If you're trying to buy an election or throw an election, you're in high clover. If you're a concerned citizen or a reporter trying to find out who is buying elections, you're in the weeds.
That was just one thought I had last week, sitting in a roomful of New Mexico journalists at a seminar titled, appropriately, "Follow The Money."
Campaign finance is now so murky that it took a day for two smart people from the National Institute on Money in State Politics just to show us the websites we can use to tease out campaign donations. Seminar organizers were the Society of Professional Journalists and New Mexico Foundation for Open Government.
Even with these tools, the big numbers and their donors still can't be identified. The Citizens United case in 2010 spawned a raft of organizations with lofty names that can accept donations in any amount without revealing the donor, as long as they abide by a few flimsy rules.
You have the familiar 501(c)3, which is most nonprofits. The 501(c)4 is a social welfare organization that supposedly promotes the common good for a community. The 501(c)5 is a labor organization operating for the betterment of working conditions. The 501(c)6 is a business group, like the chamber of commerce.
Then there is the 527, which can spend money to influence an office. They're usually behind the ads commanding you to call somebody and say enough is enough.
There's an expression I'm tired of hearing. Enough is enough!
And you have the leadership funds of prominent elected officials, where the money moves sideways to support other candidates.
They come in all political flavors, from the liberal Center for Civic Policy to the conservative GOAL Advocacy, and they've spread like bindweed. Political Action Committees, PACs, have to report donors and donations, but groups that don't have to report can contribute to PACs. And one PAC can contribute to another, which can contribute to a third. It becomes impossible to trace.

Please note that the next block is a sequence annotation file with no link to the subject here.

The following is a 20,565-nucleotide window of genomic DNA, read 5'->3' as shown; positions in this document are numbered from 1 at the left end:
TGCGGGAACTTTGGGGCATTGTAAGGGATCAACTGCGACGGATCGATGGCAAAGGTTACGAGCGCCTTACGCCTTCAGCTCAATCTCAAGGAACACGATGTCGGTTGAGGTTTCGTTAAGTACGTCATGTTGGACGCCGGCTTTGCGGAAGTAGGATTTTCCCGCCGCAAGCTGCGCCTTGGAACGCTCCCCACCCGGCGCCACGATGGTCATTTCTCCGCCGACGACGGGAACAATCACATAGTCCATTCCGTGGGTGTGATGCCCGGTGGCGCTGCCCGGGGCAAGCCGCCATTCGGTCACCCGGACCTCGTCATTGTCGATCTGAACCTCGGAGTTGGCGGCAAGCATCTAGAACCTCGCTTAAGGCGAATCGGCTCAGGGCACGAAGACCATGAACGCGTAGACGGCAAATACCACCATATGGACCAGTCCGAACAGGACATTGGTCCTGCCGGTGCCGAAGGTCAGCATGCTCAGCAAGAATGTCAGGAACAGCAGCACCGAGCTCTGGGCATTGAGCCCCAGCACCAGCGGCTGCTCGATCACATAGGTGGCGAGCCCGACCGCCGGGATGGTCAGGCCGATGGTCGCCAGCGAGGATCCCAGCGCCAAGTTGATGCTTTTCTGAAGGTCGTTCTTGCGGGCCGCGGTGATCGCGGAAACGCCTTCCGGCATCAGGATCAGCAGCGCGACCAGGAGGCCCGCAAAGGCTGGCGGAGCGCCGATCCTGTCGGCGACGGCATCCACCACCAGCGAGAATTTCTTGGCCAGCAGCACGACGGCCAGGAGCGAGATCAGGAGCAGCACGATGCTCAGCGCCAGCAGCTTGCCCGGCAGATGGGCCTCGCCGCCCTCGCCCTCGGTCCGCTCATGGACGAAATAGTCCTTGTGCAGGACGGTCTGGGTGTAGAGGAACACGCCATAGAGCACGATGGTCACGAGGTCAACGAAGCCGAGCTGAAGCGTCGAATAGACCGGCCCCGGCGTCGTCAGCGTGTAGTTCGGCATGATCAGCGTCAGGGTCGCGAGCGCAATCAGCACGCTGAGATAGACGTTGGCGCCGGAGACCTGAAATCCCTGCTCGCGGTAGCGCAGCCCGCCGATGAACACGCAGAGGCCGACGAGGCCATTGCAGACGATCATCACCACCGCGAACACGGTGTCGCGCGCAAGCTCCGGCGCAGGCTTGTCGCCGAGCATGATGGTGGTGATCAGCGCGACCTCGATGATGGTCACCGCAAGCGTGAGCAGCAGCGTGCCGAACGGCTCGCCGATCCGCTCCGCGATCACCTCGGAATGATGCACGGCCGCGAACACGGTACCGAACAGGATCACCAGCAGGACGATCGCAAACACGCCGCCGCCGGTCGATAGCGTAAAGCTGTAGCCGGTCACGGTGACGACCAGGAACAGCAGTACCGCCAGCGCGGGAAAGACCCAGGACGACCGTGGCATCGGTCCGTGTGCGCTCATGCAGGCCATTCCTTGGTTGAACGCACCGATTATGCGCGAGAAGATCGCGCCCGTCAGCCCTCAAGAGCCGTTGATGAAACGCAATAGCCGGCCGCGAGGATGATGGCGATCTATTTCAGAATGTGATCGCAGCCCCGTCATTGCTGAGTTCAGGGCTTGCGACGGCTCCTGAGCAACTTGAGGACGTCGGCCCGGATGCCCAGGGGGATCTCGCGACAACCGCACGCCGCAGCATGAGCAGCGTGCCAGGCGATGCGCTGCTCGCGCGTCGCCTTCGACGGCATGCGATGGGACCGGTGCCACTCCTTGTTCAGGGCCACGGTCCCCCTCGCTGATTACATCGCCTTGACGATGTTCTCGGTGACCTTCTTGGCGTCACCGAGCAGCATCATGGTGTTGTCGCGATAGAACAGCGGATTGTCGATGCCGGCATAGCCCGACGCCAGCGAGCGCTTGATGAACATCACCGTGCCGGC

You probably thought money was all green. No, it's soft, hard or dark. Hard money is regulated by the Federal Election Commission and can be tracked. Soft money comes to the parties in a way that can't be tracked. Dark money comes from the groups whose donors aren't revealed.
One encouraging note: In looking around the room, the journalists were multi-generational, and many represented small or rural papers. Their resources may be modest, but they're up to the fight. And yet the best efforts aren't going to get at the groups hiding in loopholes and the flood of dark money.
With my newly learned skills and a few minutes on followthemoney.org, I found that Gov. Susana Martinez has raised nearly $4.4 million from nearly 9,000 donations as of June 10, although not all records had been processed. I could see all the contributors and see that six of the top ten were out of state.
Is this bad? Not necessarily. As followthemoney's Eve Byron said, "We're not saying it's bad, we're just saying."
Nearly $3 million, from $10,000 to $1, came from individuals; 775 were from businesses or organizations. With more time, I could identify each donor's location, their relationship to other donors, and their contributions to other candidates.
Remember, none of this is dark money. So we can gather a lot of information, but if you're buying an election, you don't have to lose any sleep.
That's why we're cheering for U.S. Sen. Tom Udall's constitutional amendment to reverse court decisions like Citizens United, stanch the flow of dark money, and let Congress and states regulate campaign finance.
This is not a partisan issue. It's in everybody's interest to give elections back to the public.